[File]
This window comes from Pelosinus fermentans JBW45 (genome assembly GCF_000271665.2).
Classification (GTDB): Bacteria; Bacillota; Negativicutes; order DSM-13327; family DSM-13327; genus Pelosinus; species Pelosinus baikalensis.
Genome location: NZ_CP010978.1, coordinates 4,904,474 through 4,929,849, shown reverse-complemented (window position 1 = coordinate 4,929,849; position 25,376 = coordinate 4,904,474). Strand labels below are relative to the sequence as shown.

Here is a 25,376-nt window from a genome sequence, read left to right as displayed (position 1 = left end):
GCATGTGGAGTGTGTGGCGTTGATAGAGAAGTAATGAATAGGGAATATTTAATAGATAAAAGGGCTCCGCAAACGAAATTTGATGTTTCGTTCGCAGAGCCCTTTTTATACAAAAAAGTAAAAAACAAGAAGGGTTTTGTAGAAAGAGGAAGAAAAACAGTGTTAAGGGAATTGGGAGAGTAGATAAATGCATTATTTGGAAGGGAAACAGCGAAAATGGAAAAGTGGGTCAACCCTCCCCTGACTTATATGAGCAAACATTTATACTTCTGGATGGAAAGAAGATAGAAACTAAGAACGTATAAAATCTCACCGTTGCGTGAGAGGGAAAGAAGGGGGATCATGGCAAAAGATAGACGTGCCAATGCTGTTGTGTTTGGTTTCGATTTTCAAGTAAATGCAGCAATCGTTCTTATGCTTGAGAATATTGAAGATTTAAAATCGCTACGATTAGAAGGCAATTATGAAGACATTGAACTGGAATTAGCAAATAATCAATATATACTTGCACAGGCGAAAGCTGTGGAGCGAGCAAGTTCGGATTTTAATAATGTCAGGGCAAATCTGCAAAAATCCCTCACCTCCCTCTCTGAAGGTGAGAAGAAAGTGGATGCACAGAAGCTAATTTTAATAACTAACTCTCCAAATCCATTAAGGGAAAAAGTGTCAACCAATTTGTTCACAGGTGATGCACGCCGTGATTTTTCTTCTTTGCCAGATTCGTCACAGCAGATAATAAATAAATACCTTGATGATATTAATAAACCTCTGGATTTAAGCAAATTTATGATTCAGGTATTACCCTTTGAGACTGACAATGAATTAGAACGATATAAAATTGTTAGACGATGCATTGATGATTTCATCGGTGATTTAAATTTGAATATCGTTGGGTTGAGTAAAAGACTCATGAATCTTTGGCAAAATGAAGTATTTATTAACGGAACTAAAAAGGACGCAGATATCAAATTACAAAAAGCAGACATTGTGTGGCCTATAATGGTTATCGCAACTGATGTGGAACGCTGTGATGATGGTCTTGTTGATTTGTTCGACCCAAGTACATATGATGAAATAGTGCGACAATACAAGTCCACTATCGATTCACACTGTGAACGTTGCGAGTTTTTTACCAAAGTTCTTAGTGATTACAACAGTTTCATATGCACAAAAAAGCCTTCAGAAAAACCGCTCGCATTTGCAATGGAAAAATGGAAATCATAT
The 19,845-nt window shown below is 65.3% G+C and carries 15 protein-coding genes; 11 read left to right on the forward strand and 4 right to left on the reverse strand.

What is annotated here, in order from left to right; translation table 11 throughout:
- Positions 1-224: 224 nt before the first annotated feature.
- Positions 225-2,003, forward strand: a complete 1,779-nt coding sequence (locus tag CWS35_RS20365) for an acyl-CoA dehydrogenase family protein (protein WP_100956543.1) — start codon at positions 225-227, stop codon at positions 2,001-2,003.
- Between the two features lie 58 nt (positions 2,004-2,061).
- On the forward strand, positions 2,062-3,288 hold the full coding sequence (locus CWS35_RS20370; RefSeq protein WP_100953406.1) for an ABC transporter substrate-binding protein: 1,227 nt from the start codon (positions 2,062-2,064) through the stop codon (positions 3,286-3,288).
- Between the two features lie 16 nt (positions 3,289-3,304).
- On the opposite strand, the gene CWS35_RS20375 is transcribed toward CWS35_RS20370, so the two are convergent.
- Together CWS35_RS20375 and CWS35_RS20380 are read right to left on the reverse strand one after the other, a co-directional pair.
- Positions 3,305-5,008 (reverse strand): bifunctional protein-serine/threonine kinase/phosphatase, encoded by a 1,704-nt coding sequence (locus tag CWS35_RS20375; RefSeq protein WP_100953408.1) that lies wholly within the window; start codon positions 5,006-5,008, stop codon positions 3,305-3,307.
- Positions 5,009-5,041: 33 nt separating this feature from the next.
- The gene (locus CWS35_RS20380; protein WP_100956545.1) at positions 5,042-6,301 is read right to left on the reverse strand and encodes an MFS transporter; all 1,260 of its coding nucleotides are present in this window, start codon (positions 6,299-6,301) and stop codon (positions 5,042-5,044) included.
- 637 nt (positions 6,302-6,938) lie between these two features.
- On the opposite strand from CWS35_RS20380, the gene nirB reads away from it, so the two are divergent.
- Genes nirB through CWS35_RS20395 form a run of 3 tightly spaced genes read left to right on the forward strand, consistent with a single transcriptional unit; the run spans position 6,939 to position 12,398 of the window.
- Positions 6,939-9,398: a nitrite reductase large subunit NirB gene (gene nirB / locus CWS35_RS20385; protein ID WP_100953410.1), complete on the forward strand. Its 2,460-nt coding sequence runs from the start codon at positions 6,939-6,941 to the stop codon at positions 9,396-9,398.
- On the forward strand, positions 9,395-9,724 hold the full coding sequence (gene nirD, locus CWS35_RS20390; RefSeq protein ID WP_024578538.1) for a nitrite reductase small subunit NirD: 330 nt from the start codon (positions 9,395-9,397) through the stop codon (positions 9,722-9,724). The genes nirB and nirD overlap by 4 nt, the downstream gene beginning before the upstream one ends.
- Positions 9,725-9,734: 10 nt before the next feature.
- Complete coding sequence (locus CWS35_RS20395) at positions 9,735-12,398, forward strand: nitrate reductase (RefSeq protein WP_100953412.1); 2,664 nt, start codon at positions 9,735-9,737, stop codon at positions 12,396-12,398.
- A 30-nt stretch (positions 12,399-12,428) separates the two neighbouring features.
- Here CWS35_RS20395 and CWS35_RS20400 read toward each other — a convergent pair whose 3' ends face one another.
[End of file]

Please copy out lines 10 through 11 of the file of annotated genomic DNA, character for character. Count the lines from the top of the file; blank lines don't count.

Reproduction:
- Between the two features lie 58 nt (positions 2,004-2,061).
- On the forward strand, positions 2,062-3,288 hold the full coding sequence (locus CWS35_RS20370; RefSeq protein WP_100953406.1) for an ABC transporter substrate-binding protein: 1,227 nt from the start codon (positions 2,062-2,064) through the stop codon (positions 3,286-3,288).